Am Fam Physician. 2006 Feb 1;73(3):525-528.
Chronic low back pain is the most common obstacle to normal activity for persons younger than 45 years. One survey showed that 54 percent of patients who reported back or neck pain had undergone alternative therapies such as acupuncture. Until recently, most studies of acupuncture as therapy for low back pain have had major limitations. In light of the recent publication of several well-designed, randomized controlled trials, Manheimer and colleagues performed a meta-analysis to determine the short-term effectiveness of acupuncture in treating low back pain.
The authors performed a thorough literature search that included reports written in Germanic and Romance languages (including English), Japanese, Chinese, and Korean. Thirty-three studies comparing acupuncture to sham treatment or no therapy met inclusion criteria, which required random assignment of patients to intervention and control groups and data on one or more of the following outcomes: pain, measures of functional status, overall improvement, time to return to work, and analgesic use. For the purpose of this analysis, acupuncture was broadly defined as any intervention that involved the insertion of needles into the skin for reasons other than injection. Study size ranged from 17 to 262 patients.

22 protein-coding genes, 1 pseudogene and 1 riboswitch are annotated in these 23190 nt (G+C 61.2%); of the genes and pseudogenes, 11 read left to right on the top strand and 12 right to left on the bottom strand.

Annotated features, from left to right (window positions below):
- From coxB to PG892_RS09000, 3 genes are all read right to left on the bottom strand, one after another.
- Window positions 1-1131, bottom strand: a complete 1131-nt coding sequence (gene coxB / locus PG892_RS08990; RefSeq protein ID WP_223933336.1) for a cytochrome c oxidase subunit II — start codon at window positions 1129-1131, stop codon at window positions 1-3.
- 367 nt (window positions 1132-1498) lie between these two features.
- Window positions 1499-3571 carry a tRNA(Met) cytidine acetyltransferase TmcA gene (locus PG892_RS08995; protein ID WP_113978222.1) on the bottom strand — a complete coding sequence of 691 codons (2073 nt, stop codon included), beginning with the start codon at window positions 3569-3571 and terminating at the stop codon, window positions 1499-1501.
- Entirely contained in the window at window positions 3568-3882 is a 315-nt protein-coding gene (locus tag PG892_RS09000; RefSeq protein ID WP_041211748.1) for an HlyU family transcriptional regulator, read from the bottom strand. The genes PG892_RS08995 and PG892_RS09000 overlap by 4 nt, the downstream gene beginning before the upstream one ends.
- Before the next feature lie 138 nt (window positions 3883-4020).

Studies were classified into subgroups based on the duration of back pain, style of acupuncture (i.e., Chinese, Japanese, Western), and type of treatment, if any, provided to the control group. Control groups. received therapies such as transcutaneous electrical nerve stimulation, spinal manipulation, physical therapy, and massage. Acupuncture groups underwent multiple sessions per week.
Because of limited data and heterogeneity of studies on acute low back pain, the authors were unable to draw any conclusions about the usefulness of acupuncture for this condition. However, all three styles of acupuncture were more effective statistically at relieving chronic low back pain (i.e., lasting longer than three months) compared with sham treatment or no therapy. When this treatment effect was applied to a visual analogue scale and standard disability score previously established by members of the Cochrane Collaboration, it also reached clinical significance. Spinal manipulation was more effective than acupuncture in two studies.
The authors conclude that acupuncture appears to be beneficial for the treatment of chronic low back pain. Acupuncture was not found to be more effective than other active therapies.
Manheimer E, et al. Meta-analysis: acupuncture for low back pain. Ann Intern Med. April 19, 2005;142:651–63.
Copyright © 2006 by the American Academy of Family Physicians.
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